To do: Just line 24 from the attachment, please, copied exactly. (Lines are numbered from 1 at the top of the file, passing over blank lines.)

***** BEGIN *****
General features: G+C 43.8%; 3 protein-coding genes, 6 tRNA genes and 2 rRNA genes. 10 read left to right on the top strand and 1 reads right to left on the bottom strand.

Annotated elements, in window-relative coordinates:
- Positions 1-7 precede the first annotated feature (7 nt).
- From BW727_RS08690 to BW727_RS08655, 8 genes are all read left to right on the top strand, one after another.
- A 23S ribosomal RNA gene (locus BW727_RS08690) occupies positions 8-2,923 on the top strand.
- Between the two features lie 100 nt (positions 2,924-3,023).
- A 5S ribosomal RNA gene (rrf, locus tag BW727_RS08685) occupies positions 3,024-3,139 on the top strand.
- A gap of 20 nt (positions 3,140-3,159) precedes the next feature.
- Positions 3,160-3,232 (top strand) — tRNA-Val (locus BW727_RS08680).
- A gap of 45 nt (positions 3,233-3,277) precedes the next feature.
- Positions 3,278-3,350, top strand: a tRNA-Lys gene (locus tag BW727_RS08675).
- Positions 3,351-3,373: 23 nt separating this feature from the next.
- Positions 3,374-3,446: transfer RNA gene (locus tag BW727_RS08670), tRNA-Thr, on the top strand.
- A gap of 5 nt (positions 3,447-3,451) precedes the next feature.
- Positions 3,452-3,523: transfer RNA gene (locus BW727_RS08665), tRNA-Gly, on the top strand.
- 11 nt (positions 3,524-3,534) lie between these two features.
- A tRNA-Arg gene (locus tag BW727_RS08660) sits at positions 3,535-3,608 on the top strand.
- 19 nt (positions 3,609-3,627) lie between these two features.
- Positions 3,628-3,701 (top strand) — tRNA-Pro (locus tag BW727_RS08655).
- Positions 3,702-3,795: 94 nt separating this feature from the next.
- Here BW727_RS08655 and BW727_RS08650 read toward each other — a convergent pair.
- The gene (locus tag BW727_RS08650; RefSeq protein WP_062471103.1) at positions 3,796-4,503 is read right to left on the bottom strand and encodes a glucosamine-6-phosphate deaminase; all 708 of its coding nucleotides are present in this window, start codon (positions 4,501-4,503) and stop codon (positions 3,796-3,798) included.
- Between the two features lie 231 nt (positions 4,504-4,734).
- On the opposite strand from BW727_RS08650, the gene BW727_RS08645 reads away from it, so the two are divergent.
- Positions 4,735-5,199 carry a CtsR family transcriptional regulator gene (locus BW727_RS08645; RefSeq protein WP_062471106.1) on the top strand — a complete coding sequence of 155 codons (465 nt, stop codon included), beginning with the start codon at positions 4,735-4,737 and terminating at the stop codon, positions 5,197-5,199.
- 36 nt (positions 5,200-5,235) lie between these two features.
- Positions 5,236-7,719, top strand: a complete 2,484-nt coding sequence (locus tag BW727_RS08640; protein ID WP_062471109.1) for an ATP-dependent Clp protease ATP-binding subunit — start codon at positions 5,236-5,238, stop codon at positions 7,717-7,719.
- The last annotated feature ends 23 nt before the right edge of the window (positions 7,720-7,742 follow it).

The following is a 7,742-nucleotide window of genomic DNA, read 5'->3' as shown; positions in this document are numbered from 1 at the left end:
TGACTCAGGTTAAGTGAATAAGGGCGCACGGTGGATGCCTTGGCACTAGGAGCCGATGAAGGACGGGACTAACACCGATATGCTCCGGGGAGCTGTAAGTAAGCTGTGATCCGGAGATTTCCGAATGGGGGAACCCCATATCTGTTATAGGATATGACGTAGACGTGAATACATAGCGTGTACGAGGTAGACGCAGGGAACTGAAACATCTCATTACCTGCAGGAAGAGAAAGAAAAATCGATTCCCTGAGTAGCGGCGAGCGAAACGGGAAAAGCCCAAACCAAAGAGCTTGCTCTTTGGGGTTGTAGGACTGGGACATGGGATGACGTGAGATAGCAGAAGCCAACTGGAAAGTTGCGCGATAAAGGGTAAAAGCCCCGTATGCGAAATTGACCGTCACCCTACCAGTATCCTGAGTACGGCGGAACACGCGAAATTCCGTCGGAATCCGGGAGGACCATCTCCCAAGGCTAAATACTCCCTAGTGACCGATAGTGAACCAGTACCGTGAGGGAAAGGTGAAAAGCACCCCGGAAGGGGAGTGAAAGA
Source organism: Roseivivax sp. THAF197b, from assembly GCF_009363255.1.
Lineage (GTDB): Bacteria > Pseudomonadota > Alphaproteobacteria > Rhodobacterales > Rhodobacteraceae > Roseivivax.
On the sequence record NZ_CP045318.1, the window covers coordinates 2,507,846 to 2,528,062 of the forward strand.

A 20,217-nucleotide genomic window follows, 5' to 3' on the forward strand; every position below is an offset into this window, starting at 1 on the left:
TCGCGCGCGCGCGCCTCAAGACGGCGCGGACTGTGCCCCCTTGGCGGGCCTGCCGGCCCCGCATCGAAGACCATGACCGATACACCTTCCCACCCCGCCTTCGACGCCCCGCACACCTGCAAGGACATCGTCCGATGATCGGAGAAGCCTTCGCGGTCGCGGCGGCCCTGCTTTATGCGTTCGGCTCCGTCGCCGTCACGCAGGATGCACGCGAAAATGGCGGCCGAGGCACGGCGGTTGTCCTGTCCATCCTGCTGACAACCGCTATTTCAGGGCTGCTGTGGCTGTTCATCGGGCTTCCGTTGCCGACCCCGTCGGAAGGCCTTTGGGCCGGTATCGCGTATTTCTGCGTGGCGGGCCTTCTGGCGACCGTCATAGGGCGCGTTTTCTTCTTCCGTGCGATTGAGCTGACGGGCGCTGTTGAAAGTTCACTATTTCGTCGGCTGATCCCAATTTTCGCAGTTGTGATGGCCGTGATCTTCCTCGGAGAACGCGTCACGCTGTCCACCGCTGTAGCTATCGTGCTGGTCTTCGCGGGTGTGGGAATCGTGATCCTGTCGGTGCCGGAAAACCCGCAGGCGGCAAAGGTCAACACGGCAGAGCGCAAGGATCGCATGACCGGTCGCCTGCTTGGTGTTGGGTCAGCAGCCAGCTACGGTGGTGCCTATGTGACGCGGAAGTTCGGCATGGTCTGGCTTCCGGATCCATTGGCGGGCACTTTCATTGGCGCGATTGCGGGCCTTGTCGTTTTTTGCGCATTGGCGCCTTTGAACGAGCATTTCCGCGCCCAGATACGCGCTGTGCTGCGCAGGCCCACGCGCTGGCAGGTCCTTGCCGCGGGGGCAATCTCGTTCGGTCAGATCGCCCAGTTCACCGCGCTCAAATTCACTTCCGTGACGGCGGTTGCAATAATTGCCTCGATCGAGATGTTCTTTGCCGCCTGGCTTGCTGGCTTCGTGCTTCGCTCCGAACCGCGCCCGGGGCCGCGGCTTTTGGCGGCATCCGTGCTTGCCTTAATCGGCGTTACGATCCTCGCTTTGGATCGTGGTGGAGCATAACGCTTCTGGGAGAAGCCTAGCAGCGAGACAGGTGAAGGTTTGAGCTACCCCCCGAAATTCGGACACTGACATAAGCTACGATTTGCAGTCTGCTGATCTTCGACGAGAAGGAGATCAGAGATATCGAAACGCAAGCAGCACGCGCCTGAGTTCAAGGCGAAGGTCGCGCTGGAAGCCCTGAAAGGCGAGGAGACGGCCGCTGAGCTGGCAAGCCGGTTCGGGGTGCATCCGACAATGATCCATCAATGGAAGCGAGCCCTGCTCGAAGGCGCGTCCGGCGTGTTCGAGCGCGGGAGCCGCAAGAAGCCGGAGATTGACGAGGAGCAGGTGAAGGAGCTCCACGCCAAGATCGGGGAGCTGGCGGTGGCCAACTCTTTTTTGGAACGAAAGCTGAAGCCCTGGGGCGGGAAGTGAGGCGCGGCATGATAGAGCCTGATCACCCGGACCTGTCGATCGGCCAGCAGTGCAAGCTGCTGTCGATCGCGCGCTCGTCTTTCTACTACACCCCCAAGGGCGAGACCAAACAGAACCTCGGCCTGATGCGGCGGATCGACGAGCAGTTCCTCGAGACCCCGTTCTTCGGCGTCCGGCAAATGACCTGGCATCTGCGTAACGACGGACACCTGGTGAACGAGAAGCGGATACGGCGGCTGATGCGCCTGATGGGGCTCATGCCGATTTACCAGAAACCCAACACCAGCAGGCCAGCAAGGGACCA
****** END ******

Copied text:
- On the opposite strand from BW727_RS08650, the gene BW727_RS08645 reads away from it, so the two are divergent.